As the Government considers its college reforms, Justina Hart meets a strong advocate of student power
Sarah Russell is the new face of student activism. Just re-elected president of Stafford College's students' union, she is articulate, committed and just 18 years old.
Sarah is pushing for an improved status for FE students and an end to the universities' domination of this political area.
A student governor since she was first elected in July 1997 Sarah wants students to have a stronger say in the running of colleges.
She would probably find something complimentary to say about the Government's Accountability in Further Education, its consultation paper outlining reforms to college governance. It recommends a shift away from the business world to an emphasis on local authority and community representation.
The new proposal is for "at least one and up to a maximum of three" student governors. This will come as a shock to those colleges who have traditionally fought shy of student representation - they had until the summer to rgister any disapproval or disagreement.
Christine Megson, principal of Stafford College, says: "The general feeling is that the student voice isn't heard enough. Some colleges say that students aren't articulate enough or don't attend, but our experience is that Sarah Russell has been very, very active. It depends on having a good quality student prepared to speak out and attend."
Sarah, who had been a member of the Labour party for a number of years, initially ran for vice-president, but when the president's post went unfilled, took on both roles until September 1997. (When she has a spare hour or so, Sarah is also active in the National Union of Students as the West Midlands area FE union development officer.) The union president is chosen by annual student elections, and that decision is ratified by the governing body. The president then automatically becomes a student governor.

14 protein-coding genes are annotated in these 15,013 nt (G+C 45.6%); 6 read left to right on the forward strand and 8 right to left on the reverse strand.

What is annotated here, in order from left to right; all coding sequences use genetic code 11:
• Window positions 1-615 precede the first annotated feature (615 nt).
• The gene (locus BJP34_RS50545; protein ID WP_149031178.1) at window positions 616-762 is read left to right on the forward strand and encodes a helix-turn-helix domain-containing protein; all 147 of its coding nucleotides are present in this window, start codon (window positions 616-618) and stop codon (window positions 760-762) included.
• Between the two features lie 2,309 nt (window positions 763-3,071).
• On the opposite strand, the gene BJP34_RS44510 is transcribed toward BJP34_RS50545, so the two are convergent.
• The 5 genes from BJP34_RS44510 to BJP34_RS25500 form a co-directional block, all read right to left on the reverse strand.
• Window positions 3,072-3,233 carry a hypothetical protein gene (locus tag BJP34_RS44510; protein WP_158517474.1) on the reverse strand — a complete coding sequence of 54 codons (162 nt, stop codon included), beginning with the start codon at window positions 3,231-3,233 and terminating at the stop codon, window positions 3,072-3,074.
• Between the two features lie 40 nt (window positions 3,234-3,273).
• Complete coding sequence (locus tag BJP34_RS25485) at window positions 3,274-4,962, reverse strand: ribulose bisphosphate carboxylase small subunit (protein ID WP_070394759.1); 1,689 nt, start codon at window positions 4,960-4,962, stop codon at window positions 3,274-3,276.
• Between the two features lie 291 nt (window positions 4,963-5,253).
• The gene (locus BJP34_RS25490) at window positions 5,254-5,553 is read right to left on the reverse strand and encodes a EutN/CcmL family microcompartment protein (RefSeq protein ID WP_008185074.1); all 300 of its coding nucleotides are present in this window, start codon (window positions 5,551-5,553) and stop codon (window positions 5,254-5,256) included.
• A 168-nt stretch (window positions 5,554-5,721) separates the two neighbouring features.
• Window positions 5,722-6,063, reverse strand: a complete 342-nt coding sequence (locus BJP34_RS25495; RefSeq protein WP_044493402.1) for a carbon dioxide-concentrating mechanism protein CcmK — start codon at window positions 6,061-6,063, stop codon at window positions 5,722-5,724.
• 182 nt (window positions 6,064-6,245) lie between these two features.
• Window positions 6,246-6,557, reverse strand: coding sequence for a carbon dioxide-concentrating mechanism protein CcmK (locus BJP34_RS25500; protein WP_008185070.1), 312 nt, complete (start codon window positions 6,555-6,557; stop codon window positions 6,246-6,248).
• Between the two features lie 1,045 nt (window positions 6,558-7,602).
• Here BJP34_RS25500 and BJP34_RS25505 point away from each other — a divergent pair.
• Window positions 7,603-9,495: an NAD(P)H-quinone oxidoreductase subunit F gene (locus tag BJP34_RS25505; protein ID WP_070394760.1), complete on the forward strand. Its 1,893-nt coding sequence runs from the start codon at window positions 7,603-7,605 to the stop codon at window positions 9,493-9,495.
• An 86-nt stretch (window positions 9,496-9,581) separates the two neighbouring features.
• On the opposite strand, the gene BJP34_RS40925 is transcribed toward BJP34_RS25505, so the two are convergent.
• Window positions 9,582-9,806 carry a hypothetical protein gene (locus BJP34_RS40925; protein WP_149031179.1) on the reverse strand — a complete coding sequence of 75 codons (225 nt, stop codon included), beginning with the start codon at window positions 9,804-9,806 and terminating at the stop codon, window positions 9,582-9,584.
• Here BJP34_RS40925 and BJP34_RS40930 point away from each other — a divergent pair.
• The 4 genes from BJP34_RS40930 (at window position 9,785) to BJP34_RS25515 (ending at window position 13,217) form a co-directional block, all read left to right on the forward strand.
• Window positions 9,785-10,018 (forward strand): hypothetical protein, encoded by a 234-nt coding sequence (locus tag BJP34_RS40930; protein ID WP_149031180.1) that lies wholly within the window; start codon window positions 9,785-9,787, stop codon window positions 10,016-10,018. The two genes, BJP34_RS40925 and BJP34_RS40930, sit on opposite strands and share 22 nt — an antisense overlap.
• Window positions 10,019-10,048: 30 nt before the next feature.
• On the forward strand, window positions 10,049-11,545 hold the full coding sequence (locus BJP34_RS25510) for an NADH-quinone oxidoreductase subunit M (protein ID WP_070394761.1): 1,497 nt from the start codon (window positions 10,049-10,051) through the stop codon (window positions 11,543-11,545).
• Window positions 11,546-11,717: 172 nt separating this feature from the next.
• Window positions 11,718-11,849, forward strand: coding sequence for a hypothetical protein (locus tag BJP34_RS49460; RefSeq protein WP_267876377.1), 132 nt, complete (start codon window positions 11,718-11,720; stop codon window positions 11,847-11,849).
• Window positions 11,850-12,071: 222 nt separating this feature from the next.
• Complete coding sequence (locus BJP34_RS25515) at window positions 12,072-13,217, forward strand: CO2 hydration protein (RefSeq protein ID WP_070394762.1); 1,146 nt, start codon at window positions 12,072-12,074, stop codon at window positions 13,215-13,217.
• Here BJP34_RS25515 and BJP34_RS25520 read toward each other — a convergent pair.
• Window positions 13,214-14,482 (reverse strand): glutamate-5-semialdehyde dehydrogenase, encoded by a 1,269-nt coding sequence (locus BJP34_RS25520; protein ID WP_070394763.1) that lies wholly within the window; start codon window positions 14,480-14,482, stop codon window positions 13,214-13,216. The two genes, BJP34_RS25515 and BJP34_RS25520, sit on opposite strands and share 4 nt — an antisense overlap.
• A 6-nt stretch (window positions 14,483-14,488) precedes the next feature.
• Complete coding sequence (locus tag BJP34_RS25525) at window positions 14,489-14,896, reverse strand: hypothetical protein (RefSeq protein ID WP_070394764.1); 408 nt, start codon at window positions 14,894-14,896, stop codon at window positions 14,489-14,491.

Her main objective has been to improve representation and communication with the student body. She has achieved this by ensuring that there are students on every committee in college. She is also on the academic board and runs the student council, made up of elected representatives from each tutor group.
Christine Megson says she faces face the council regularly. "Up to 60 people put forward their views and such a close relationship means that any concerns can be brought straight to me, and governors have direct access to students."
Stafford now has the best attendance record among student councils in the West Midlands.
The main function of a student governor, says Sarah Russell , "is giving the student point of view for every item we discuss, from the mission statement to the accommodation strategy". She also gives the college management and staff a point of contact if they want to know student opinion on any issue. She is aware of the comings and goings of the accounts, and sometimes sits in as an observer on the resource and audit committees.
When a member of the House of Commons select committee on education recently came to college, it was Sarah who showed the MP around. She also meets her local MP to discuss anything in the area - such as the closure of the local travel centre - that might impact on students.
All issues she's consulted on, including the minor ones, are important in incorporating the student voice: "Recently, the school of general education was doing a new advertising campaign for the college open day, and they asked my opinion," she says.
She also remembers a corporation meeting last July at which there was a point under scrutiny in the mission statement for student support. "It read something like 'academic, emotional, spiritual'. As a student reading that, I felt it was more punchy and inspirational than the longer explanation being considered." Her view was taken into account.
Sarah is now adamant that all colleges need student governors: "The vast majority don't have one, which means there is no feedback mechanism to colleges of students' views. In the past there was a concern that school-leavers weren't mature enough, but if you're interested in running, it can be assumed you have a reasonable level of interest and maturity. You have to be very dedicated to the job as there are usually no sabbatical officers."
Being a governor has had knock-on effects on a personal level. Sarah was considering a scientific career before her political role revealed untapped interests. "It's opened my eyes to how management decisions affect everyday life," she says.
"When the college was restructured last September, it was interesting to find out how management systems and channels of communication work."
Although it is early days, she has decided she now wants to work "with people", and is thinking of going into local government, or into management systems. She is re-starting her A-levels in maths, politics and economics.